It’s OK to go into uncharted and murky waters.
Diving in headfirst is optional.
When you think of the concept of “risk,” what comes to mind? For some it may be bold and reckless venturing into the future. It could mean mortgaging the house, quitting a career, or some other such huge leap into a perilous adventure. You know, I’m all in or standing on the sidelines; no half-way; dive in the deep end; all or nothing.
In the October 2016 issue of Inc. Magazine, Jason Fried, distinguishes between “taking a risk—and putting yourself at risk.”
Fried suggests we examine the questions we ask ourselves when it comes to taking a risk. In his words: “Figure out where the bet falls on the risk spectrum, along with the consequences, if doesn’t work.”
As I write this week’s blog post, we are preparing here in Florida for yet another hurricane. We spent the day securing the house and packing for our evacuation in the morning from the island. We’ve monitored Hurricane Matthew as it makes its way through the Caribbean, Bahamas, and heads toward Florida’s east coast.
Should we stay? Should we go? Do we put ourselves at risk? I’ve heard some folks today say that they will just ride this storm out. They will “risk” that the storm will not come ashore. All or nothing.
Coincidentally, Fried’s business strategy fits (at least metaphorically) our evacuation situation. The questions about risk become more nuanced. Rather than ask, simply, whether we should stay or go, other questions present themselves:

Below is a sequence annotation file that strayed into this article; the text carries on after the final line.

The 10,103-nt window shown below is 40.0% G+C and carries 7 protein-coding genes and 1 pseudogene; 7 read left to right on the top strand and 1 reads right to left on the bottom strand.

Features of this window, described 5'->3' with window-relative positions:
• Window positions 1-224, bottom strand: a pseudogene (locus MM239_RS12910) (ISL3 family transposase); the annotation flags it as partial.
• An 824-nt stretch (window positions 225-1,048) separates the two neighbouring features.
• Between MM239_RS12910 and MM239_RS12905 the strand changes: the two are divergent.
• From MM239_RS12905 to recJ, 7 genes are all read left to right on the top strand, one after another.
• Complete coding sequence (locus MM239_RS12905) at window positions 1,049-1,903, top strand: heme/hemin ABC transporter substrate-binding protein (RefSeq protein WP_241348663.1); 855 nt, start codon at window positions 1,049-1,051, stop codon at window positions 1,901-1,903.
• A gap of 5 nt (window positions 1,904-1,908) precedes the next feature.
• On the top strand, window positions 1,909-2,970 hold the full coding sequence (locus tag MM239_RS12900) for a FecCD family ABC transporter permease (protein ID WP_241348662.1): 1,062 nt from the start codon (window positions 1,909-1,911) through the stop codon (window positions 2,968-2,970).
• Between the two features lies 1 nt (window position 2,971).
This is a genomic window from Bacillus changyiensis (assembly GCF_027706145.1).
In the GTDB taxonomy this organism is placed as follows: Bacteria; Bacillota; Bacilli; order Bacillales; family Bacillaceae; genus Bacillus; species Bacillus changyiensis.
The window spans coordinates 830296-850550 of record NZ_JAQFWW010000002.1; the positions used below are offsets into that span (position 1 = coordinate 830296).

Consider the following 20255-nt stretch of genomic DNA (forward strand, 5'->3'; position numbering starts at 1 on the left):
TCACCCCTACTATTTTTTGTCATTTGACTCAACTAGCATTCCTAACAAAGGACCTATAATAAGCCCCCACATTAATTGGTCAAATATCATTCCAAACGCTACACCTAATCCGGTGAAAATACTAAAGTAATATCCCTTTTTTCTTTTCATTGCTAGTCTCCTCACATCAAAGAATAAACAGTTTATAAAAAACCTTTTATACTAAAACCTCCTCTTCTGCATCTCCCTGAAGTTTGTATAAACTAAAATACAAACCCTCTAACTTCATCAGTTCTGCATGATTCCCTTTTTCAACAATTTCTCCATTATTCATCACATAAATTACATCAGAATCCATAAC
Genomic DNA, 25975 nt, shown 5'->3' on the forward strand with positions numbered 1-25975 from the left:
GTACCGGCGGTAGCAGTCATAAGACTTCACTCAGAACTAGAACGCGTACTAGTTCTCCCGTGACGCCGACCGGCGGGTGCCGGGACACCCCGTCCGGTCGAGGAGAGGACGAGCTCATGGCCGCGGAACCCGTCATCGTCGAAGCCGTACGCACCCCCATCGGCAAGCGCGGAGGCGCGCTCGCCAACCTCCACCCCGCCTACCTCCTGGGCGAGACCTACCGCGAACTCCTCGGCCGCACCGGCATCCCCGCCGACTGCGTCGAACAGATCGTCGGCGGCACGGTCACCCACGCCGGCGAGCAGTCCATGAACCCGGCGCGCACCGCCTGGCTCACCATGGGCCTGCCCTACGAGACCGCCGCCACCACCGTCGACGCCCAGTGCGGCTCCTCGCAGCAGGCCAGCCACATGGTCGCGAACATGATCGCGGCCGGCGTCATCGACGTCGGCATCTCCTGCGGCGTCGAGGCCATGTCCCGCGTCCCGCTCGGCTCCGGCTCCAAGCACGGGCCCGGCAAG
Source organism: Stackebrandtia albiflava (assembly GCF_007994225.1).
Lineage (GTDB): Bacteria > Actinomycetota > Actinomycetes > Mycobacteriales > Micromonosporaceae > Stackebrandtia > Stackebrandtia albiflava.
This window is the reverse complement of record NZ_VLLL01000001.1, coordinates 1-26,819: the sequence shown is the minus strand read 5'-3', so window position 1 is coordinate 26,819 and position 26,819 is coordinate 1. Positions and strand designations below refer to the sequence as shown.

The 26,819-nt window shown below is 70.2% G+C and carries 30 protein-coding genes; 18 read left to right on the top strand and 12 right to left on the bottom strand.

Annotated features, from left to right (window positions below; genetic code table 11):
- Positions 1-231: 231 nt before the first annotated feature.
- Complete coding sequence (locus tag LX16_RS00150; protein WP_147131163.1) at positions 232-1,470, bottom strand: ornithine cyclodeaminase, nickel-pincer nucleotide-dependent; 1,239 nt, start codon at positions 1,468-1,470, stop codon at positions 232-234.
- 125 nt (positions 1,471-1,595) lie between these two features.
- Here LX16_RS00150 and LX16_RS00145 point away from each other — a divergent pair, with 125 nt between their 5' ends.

- What are potential risks and benefits if we stay—to our dog, ourselves, and to our property (like cars)?
- If we stay, can we do anything to stop the storm from damaging our property (beyond our already completed preparations)? For instance, if there is a storm surge that reaches the front door, what can we do at that point? Or a tree that falls through the roof. Could we do anything about that? [I have added the photo below after completing the blog post. This is the house directly behind our house.]
- What if we decide too late to leave—and the authorities shut the bridges thereby halting any chance of evacuation?
- What do we risk if we do evacuate? What do we lose by leaving our property for two days (or more)?
- What happens if we decide to stay and the storm takes a turn putting us in the cross hairs of a direct hit with a five to ten foot storm surge? What are the consequences of that?
- If we had children, would we ask different questions?
Whether you face a storm-related evacuation from your home, a business dilemma, an investment decision, a health concern, or a relationship conundrum, consider the spectrum. The situation (more-than-likely) will require more than either-or decision-making.
Believe in yourself. It’s OK to go into uncharted and murky waters. Diving in headfirst is optional.
Recommended Video for the Week:
Rocky reminded us to believe in ourselves.
Make it an inspiring week and H.T.R.B. as needed.
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My books Choices for College Success (3rd edition) and Study Skills: Do I Really Need This Stuff? (3rd edition) are published by Pearson Education.
(c) 2016. Steve Piscitelli. All rights reserved.